Q. I see a lot of tips on making fresh cut fries on the internet and some seem to conflict each other. Is there one best way to be successful at serving my customers a fresh fry?
Posts Tagged ‘Russet Norkotah’
Q. Why did my baked potatoes turn brown on the inside when they were baked? We baked a large order of baked potatoes for fundraising events using convection ovens. We baked at 425 degrees F for about 1 hour 15 minutes to 1 hour 30 minutes. Most of the time they turn out great but the last batch were 90 count potatoes and turn brown on the inside. We normally only use the 100 count sized potatoes.
Q. I’ve noticed that some chefs call for the same size potato for multiple uses, kind of an all-purpose size. They typically call for an Idaho® Russet. As a culinary student I find this confusing… it seems like it would cost more to buy a big potato when you are just going to cut it up.
Q. I have done twice baked many times and never had them come out like this… where they are gooey when mixed with milk and butter. Any cure?
Q. I’m hoping you can help me out with your potato knowledge. We are a fresh soup producer and buy our potatoes (Burbank and Norkotah varieties) peeled, ¾” diced and rinsed in an anti-browning agent. At times we experience “hard” potato complaints from our customers. Through internal testing we see a small percentage of potatoes that have a waxy texture on the outside but are cooked through on the inside. Is it one variety over the other, could the sodium metabisulphite solution cause this or is it age of the crop?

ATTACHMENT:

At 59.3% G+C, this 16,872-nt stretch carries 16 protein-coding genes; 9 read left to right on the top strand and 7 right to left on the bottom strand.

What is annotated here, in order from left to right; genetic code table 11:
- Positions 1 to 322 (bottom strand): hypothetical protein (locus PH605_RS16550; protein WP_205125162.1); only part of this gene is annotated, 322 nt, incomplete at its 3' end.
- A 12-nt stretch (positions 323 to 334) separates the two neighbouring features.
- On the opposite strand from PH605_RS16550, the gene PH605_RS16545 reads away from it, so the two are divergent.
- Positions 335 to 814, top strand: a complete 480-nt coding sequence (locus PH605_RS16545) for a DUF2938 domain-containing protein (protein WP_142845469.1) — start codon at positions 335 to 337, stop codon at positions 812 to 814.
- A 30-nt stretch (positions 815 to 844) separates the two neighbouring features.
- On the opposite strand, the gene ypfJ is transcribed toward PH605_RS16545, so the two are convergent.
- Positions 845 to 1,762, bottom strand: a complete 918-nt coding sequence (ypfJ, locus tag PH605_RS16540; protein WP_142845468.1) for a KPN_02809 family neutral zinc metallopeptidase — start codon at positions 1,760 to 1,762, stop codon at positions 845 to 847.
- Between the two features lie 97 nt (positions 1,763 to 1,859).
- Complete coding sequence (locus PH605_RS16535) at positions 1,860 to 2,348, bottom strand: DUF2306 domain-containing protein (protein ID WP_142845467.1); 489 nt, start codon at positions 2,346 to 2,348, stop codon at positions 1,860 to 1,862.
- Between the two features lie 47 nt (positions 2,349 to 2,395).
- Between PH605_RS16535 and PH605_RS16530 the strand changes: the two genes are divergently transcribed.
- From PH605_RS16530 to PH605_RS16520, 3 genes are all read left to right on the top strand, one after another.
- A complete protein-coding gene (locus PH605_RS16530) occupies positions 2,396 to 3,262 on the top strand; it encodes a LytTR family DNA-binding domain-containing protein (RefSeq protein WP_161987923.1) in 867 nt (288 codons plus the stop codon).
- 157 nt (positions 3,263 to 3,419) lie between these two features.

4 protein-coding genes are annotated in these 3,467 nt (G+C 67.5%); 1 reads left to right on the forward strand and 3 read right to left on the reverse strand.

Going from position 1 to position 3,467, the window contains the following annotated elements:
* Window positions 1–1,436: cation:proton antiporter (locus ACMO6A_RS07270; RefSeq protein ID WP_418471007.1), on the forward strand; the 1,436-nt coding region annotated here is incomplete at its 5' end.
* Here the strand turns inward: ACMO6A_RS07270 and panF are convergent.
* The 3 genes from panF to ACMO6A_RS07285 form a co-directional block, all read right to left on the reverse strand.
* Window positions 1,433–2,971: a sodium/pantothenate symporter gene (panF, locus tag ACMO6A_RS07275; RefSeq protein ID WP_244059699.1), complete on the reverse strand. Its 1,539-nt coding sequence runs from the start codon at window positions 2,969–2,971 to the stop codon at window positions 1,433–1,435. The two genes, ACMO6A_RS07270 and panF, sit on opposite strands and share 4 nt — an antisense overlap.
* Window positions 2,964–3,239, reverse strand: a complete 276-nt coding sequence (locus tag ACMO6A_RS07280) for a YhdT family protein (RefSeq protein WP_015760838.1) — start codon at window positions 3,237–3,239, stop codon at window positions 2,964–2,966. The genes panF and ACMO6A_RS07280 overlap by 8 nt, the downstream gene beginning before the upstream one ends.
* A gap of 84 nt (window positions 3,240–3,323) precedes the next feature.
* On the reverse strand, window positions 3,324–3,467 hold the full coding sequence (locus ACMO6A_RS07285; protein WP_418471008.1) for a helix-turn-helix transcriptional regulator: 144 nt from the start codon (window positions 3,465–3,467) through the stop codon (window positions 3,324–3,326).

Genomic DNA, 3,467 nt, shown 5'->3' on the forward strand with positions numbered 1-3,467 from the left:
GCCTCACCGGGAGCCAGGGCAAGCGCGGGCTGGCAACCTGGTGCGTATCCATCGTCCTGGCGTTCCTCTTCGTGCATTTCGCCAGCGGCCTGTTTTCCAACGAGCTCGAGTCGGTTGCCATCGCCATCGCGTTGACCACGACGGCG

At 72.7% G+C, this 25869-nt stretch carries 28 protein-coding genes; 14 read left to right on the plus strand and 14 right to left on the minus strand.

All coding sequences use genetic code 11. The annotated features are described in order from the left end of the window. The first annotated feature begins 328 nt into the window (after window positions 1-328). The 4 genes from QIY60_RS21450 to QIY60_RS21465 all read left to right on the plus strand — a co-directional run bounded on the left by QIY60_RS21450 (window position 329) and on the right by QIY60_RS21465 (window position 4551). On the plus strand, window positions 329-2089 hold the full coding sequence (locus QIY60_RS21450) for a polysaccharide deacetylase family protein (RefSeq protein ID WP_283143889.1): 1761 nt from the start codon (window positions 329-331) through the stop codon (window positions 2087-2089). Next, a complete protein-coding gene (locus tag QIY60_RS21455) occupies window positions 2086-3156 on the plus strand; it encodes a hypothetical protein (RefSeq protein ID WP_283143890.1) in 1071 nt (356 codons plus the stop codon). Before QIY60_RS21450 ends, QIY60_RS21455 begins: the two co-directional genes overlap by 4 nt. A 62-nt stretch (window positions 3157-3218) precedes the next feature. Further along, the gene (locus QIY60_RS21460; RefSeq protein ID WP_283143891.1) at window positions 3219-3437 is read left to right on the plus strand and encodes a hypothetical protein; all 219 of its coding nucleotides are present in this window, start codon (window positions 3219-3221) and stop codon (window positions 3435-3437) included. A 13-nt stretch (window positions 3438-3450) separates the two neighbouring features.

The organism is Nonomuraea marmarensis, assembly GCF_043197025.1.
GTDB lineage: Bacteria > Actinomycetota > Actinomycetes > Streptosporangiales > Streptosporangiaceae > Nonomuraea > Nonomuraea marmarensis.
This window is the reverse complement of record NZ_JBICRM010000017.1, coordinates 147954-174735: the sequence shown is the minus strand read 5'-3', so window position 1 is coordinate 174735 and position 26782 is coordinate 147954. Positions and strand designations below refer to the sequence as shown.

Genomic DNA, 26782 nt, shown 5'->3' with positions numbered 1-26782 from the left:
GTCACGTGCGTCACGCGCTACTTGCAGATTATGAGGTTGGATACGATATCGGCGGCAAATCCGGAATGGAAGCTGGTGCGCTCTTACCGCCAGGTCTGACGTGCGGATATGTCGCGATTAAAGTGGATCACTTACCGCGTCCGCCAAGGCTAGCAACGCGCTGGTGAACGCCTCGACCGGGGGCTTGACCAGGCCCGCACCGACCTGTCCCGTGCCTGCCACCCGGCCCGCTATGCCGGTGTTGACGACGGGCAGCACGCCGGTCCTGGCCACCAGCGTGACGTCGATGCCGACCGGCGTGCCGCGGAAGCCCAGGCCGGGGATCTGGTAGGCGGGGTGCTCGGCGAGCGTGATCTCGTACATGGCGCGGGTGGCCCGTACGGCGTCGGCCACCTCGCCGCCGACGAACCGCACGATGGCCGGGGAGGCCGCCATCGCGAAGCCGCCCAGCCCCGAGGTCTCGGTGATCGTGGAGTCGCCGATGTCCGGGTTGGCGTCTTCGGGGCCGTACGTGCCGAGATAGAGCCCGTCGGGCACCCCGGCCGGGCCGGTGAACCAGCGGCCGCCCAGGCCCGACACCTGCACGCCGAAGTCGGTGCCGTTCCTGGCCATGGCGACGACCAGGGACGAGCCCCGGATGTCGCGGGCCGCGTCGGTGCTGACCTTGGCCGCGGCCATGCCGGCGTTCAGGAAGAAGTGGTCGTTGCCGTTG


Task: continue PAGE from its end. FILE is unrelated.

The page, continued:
Q. I am a cook of more than 45 years, and my mom for more than 80 years, and she is still a great cook. Within the past few months I have noticed the potatoes are tasteless, lumpy and mealy. After so many disappointments, we have decided that we might as well buy boxed potatoes. Although, I sure will miss my baked potato. What happened????
Q. Are there two grades of Idaho® potatoes, or two varieties?
A. There are two grades of potatoes typically sold in foodservice. A No. 1 potato from Idaho comes packed in cartons and has less defects, as well as a nice oval shape with few eyes. The No. 2 potato is commonly used in situations where the overall appearance is not as important such as freshly made French fries, mashed potatoes or hash browns. The No. 2 is packed in burlap bags, plastic or paper bags or can also be sourced in a one-piece box.
There are several varieties of Idaho® potatoes, to view the different varieties click here. The largest and best known variety from Idaho is the Russet Burbank, named after scientist Luther Burbank. It has high solids and bakes up dry and fluffy and fries crisp and golden brown. Another popular variety is the Russet Norkotah, which also works well as an all-purpose potato but has a slightly moister taste.